We present a case of a 41-year-old woman who visited the emergency department (ED) with acute abdomen. She was diagnosed with perforated appendicitis and abscess formation on CT. She was treated conservatively with antibiotics and discharged. On control CT 3 months later, the appendix had healed, but signs of thickening of the terminal ileum were noticed and colonoscopy was performed, which was uneventful and showed no signs of inflammation. Twelve hours later, she developed pain in the right lower quadrant, followed by fever, and visited the ED. Physical examination and blood work showed signs consistent with acute appendicitis, and appendectomy was performed laparoscopically 6 hours later. The patient recovered remarkably shortly afterwards. Whether colonoscopy resulted in de novo appendicitis or exacerbated an already existing inflammation remains unknown. However, endoscopists should be aware of this rare, yet serious complication and consider it in the workup of post-colonoscopy abdominal pain.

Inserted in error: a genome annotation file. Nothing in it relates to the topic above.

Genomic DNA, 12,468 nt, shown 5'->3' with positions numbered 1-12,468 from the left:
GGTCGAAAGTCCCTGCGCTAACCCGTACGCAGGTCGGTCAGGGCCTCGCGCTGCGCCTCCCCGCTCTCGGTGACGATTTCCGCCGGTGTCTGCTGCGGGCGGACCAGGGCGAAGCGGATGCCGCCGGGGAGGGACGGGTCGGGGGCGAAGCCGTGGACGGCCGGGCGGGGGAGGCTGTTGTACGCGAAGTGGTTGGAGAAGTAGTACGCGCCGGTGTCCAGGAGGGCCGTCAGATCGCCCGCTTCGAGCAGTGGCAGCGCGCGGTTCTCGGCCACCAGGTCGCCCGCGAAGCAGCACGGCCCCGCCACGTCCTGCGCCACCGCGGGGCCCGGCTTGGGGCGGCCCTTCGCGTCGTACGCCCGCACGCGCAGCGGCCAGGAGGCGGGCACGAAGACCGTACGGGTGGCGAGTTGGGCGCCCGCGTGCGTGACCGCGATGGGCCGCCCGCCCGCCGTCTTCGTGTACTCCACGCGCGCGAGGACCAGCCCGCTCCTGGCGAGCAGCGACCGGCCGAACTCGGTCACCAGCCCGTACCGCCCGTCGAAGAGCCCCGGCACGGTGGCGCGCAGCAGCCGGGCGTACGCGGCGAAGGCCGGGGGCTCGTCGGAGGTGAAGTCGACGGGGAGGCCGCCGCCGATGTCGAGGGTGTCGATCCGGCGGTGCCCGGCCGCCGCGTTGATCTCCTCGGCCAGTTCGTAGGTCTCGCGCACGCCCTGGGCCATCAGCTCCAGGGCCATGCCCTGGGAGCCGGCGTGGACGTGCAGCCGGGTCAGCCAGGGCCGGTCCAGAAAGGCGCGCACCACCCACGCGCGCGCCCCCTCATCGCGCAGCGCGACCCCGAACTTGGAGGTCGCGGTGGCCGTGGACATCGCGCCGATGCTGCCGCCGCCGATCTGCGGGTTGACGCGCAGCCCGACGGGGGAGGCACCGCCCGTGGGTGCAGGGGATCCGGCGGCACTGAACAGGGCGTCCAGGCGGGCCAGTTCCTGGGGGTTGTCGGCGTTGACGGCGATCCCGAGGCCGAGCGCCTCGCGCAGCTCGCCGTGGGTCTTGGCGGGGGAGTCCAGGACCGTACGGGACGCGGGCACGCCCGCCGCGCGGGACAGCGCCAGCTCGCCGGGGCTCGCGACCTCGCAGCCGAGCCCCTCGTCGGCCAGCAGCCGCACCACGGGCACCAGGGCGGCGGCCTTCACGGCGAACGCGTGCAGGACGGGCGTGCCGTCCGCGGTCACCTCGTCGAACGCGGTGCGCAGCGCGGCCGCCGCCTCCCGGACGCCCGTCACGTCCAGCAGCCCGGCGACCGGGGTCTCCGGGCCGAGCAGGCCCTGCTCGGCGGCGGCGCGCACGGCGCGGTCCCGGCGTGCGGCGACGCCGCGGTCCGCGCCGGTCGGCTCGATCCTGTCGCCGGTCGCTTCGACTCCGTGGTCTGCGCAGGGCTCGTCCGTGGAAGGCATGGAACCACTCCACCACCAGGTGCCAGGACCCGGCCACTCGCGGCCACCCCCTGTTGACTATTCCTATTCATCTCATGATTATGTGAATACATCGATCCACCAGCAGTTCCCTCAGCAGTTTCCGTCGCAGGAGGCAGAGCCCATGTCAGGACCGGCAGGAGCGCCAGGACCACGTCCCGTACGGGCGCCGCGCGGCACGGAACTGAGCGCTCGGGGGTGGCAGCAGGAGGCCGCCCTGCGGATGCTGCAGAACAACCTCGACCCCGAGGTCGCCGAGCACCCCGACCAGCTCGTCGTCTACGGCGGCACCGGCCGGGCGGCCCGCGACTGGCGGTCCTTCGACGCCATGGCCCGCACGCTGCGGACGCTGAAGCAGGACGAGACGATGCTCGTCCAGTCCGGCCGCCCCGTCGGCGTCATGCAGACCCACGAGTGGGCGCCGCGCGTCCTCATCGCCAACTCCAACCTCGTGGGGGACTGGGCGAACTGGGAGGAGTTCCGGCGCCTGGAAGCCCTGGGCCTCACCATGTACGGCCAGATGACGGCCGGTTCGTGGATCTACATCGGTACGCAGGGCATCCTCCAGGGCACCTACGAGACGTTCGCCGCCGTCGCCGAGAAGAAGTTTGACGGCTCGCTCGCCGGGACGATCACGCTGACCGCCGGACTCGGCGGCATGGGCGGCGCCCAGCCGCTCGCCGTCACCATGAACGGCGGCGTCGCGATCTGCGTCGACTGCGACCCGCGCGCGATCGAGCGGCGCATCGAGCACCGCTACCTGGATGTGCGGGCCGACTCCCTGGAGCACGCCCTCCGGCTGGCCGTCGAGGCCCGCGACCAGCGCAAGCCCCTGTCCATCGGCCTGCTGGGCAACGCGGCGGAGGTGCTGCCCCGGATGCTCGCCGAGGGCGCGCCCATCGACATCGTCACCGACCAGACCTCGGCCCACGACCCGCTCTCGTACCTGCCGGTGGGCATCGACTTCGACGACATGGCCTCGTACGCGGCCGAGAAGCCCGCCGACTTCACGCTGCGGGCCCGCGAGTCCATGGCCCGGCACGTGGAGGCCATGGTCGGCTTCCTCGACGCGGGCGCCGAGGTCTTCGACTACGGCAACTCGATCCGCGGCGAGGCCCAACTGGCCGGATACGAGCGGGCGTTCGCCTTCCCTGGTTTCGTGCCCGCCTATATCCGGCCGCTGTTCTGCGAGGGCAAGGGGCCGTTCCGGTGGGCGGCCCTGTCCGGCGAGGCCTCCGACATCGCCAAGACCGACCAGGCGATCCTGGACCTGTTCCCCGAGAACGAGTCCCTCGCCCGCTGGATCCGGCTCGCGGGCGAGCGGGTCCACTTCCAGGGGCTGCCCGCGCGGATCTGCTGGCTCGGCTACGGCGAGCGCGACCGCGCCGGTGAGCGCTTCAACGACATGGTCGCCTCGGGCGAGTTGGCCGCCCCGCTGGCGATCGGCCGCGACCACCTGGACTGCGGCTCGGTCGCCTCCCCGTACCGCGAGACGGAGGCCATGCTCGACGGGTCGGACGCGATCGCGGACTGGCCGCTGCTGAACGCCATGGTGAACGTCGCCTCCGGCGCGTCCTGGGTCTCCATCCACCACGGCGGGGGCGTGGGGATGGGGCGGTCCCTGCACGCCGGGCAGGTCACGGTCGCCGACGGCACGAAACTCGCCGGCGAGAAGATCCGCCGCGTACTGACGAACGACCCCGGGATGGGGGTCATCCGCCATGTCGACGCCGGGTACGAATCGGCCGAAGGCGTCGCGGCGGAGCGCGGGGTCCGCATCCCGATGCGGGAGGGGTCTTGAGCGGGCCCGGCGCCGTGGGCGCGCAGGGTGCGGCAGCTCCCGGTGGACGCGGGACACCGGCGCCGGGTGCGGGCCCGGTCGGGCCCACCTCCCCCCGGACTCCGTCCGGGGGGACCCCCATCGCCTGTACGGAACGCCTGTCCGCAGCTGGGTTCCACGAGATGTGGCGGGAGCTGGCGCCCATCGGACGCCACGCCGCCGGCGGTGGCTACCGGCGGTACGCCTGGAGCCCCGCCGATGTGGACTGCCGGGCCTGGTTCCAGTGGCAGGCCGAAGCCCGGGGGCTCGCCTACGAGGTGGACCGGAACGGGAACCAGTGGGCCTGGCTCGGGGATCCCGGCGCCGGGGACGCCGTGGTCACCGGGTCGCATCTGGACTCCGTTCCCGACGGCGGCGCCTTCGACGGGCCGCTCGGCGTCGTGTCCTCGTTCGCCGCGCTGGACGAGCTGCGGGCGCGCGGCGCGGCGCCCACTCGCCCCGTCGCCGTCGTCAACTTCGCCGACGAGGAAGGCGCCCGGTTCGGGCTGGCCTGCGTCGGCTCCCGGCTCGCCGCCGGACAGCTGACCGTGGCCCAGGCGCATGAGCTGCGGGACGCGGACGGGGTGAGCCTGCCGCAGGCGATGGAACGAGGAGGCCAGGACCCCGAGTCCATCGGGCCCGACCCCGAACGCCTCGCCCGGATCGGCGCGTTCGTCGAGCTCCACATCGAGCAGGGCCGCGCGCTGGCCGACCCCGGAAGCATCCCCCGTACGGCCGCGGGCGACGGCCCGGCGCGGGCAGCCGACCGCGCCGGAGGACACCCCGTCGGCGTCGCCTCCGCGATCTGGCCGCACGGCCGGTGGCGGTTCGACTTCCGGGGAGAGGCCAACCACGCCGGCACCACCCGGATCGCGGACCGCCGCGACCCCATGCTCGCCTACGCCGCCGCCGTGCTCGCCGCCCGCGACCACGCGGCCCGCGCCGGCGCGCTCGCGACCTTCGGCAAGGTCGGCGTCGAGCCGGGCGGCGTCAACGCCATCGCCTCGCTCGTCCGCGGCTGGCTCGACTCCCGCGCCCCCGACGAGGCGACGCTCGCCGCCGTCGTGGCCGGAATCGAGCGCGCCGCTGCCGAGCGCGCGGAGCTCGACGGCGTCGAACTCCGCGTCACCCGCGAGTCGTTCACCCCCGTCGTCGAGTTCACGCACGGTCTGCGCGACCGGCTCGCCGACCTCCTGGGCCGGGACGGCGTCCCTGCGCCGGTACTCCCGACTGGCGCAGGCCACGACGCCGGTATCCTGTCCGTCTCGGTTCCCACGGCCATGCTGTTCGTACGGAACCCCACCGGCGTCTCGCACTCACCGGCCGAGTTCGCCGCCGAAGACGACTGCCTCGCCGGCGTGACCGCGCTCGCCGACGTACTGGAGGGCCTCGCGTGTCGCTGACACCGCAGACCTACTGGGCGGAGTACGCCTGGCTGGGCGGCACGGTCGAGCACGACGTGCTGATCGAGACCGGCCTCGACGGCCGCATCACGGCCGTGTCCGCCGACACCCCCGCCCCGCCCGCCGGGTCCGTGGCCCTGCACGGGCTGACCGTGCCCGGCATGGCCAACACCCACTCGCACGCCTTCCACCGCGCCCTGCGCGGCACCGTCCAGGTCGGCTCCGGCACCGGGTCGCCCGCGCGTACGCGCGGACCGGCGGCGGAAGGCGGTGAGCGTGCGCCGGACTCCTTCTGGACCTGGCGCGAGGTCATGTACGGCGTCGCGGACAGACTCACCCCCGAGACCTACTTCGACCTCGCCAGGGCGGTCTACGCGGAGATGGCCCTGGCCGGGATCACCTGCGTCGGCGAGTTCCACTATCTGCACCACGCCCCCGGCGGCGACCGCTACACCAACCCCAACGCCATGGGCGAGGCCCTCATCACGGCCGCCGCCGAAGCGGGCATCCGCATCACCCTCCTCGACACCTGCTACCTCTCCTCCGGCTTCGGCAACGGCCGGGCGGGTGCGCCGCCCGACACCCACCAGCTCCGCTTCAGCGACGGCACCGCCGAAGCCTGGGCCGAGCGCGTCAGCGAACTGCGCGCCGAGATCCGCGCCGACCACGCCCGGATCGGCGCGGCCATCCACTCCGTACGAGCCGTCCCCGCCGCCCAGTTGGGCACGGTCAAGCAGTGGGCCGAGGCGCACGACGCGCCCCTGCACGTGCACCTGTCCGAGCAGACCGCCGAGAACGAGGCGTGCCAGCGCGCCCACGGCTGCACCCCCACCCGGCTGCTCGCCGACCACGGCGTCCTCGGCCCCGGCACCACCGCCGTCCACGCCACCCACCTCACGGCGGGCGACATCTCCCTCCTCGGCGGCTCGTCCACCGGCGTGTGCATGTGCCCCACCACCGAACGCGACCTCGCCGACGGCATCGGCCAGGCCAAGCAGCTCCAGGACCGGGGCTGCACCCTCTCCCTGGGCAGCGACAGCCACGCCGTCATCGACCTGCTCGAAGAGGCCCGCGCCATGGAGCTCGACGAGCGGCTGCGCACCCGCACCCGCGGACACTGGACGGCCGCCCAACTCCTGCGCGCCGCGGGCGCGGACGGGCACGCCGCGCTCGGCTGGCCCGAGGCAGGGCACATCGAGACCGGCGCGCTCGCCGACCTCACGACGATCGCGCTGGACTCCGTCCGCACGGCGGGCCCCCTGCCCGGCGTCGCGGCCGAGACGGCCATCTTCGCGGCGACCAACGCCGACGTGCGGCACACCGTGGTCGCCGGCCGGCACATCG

- gastrointestinal surgery
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Contributors SA-D was responsible for the patient’s case, performed the endoscopy and the outpatient clinic visit, reviewed the literature and wrote the draft of the manuscript. MK provided and interpreted the radiological images. RS helped in the assessment of the endoscopic findings and contributed to manuscript revision. PH reviewed the literature and contributed to manuscript drafting and final revision. All authors issued final approval for the version to be submitted.
Funding The authors have not declared a specific grant for this research from any funding agency in the public, commercial or not-for-profit sectors.
Competing interests None declared.
Provenance and peer review Not commissioned; externally peer reviewed.